Thursday, May 2, 2019

Stages in WWI Ship Camouflage Application | 1918

USS George Washington (1918)
The SS George Washington was an ocean liner that was actually built by the German government prior to World War I. They named it for the first US President, and it kept that name throughout the war, although in 1917 it was seized by the US and used to transport American troops. It could carry almost 3000 passengers. When it was used by the navy, it was officially known as the USS George Washington. When used to transport army troops, its designation was USAT for US Army Transport.

The ship was initially camouflaged for the first time in 1918, in dazzle style. That formidable task was accomplished, from beginning to end, in less than a couple of weeks. Lieutenant Harold Van Buskirk, who was the executive officer in charge of the two-pronged US Navy Camouflage Section, described how that was undertaken in an article titled “Camouflage,” published in Transactions of the Illuminating Engineering Society (Vol 14 No 5) on July 21, 1919, pp. 225-229. Here is a portion of what he wrote—

On April 21, [1918], I received a request for a design for the USS George Washington, due to arrive at New York, April 27, and due to sail May 2. The blueprints of this vessel were obtained at once and outboard profiles and fore and aft elevations of the main superstructure were drawn at 1/16 inch to the foot. At the same time construction was started on a wooden model of the vessel at a scale of 1/32 inch to the foot. As soon as the drawing was completed it was sent to the US Geological Survey for copies. The model on completion was turned over to the design room. Here a design for this particular vessel was considered, tried and finally developed, with the aid of a submarine periscope looking over a false sea towards changeable sky backgrounds, which were operated from the periscope. On the sea, at a distance representing 2,700 yards or 1 1/2 miles was a turntable that also operated from the periscope. In this way, the model placed on the turntable could be observed from the periscope at various angles with varying sky backgrounds and lighting conditions. In order to obtain a veiling glare such as exists at sea due to fog, mist, smoke, etc., a movable semi-transparent mirror was mounted between the observer and the model to reflect scattered light into the eye of the observer in a way entirely analogous to the condition existing in nature. Generally, the design had been approved by the time the printed forms had been returned from the Geological Survey. The model bearing the approved design was then turned over to the drafting room where it was transferred to the outboard prints. This entire process averaged four to five days so that in this case on the morning of April 26 the design of the George Washington was mailed to the Navy Yard, New York, by special delivery and there awaited her arrival.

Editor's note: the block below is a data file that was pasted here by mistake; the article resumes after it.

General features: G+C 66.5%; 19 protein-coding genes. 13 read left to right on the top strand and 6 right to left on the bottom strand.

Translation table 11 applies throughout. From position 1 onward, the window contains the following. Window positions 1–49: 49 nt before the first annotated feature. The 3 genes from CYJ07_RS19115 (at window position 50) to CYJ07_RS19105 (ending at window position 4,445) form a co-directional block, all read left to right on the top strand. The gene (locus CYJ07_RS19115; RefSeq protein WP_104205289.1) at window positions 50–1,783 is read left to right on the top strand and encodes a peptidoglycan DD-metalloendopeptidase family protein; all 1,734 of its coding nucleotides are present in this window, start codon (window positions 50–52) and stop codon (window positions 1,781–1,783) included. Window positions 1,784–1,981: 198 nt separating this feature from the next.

In this case, there are surviving photographs of the ship's completed camouflage, as shown (above and below) on this post.

There is also a photograph of the wooden model of it that was used to test the camouflage in an observation theatre.

Van Buskirk (right) and Richardson with USS George Washington model
USS George Washington in harbor at Brest, France (1918)
There is even a wonderful photograph of Lieutenant Van Buskirk and (we think) Ensign Raymond J. Richardson, originally from Reading PA, who, prior to the war, had been an architect and, after it ended, taught architecture at the Carnegie Insitute of Technology in Pittsburgh. At the camouflage facility in Washington DC, Richardson was in charge of the drafting room, where the ship plans were prepared.

A few months after the publication of Van Buskirk's article, Lieutenant Everett L. Warner (who oversaw the artists in the design subsection) published a lengthy account of the steps in the process of ship camouflage. The article, titled “Fooling the Iron Fish: The Inside Story of Marine Camouflage,” appeared in a popular magazine called Everybody’s Magazine, November 1919, pp. 102-109. He mentions the USS George Washington, in describing how wooden ship models were made—

The work began in the model-making room, where about a half dozen skilled men under Ensign Kenneth Maclntire were kept constantly busy in the production of miniature wooden models, which were accurately made to a fixed scale from blueprints of the vessels required. The reader may get a general idea of the size of these models from the dimensions of the President’s ship, the USS George Washington. It was one of the largest of them and measured about twenty-two and a half inches in length.

Warner refers to it as “the President’s ship” because on two occasions (December 1918, and again in the following March) President Woodrow Wilson and his diplomatic entourage traveled to the Paris Peace Conference on this same ship. But for those two trips, the USS George Washington was apparently no longer painted in a dazzle camouflage design.